Shelter Saw The Biggest Spending Increase

In this expansion, shelter prices have driven CPI. It doesn’t take much for it to drive CPI because it is the biggest component; it makes up about 40% of the index. Part of the problem are zoning regulations which prevent multi-family housing from being built in cities which desperately need affordable housing and not expensive single family housing.

This isn’t a unique situation in the past few decades. As you can see in the chart below, shelter has increased from 12% of household spending in 1972 to 17% in 2017, it was 15% in 1990. To be fair, houses have also gotten bigger, so it’s partially a choice for people to spend more on shelter. 

Spending on taxes changed from 15% in 1972, to 9% in 1990, to 15% again in 2017. The chart above shows food, entertainment, and apparel have all witnessed declines. Food is down the most since it fell from 15% to 12%. That entire decline is since 1990.

Uneven Housing Recovery

We showed a chart in a previous article which had real wealth declining from 2007 to 2016 for all Americans outside of the top 10%. Anyone who had their real wealth decline didn’t own much stocks as prices have soared even adjusting for inflation. The next asset which can generate wealth is housing. Median new housing prices peaked at $262,600 in May 2007. Adjusting for inflation, that’s the equivalent to $303,970 in 2016 dollars and $319,344 in 2018 dollars. That means housing has risen slightly more than inflation if you take the numbers from the peak. It’s the same for 2016.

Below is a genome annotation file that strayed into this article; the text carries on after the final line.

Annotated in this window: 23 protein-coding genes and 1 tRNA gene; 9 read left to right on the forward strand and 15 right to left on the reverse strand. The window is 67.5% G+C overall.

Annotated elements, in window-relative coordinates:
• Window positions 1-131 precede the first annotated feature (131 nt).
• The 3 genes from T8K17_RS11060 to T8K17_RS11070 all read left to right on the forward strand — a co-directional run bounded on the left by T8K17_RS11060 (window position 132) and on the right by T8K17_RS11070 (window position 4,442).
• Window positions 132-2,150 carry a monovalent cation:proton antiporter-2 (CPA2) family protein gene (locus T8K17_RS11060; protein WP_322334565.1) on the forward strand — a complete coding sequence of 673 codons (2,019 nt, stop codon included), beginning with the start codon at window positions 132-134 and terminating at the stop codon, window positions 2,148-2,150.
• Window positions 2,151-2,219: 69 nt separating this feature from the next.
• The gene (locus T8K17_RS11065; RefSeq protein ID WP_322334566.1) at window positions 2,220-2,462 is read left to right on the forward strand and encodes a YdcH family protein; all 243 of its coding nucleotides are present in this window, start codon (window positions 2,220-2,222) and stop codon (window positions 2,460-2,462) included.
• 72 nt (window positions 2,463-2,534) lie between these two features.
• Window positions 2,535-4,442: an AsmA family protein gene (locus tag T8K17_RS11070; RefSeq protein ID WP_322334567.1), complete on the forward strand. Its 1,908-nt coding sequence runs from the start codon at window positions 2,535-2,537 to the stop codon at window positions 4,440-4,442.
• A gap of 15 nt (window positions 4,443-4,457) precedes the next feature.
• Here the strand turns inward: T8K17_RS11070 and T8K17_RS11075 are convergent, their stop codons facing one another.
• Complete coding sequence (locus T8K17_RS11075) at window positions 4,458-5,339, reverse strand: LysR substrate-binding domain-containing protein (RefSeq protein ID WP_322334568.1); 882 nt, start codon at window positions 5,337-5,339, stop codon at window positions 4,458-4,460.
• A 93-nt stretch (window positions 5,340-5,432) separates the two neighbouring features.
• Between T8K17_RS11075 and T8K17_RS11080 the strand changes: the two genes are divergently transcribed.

Following that thought, the obvious question you should ask is how it’s possible that most household’s real wealth declined from 2007 to 2016 if housing prices recovered. There are a few ways this is possible. If a homeowner defaulted on their loan in the housing crisis, he/she received all the pain without the recovery. If a person lost their job in 2008 and couldn’t find one for a few quarters, that was a big hit to wealth gains. Another factor is seen in the chart below, the housing recovery has been uneven which means not everyone saw their house price surpass its pre-recession peak. If a person lives in Denver, their net worth is probably higher than in 2007, but if he/she lives in Orlando or Las Vegas, it probably isn’t.


Hopefully we showed you unique perspectives of the housing market. Housing prices are weakening because housing is unaffordable especially with rising interest rates. Some might even go as far as saying that although households aren’t indebted as much as last cycle, the housing market is still unstable because it’s supported by low interest rates. The basis for that point is the assumption that rates will go much higher. We can’t guarantee a prediction where rates will go, but we can tell you buyer sentiment is negative which is a bad sign for the housing market.

The post Housing Market Declines First Time Since 2011 appeared first on UPFINA.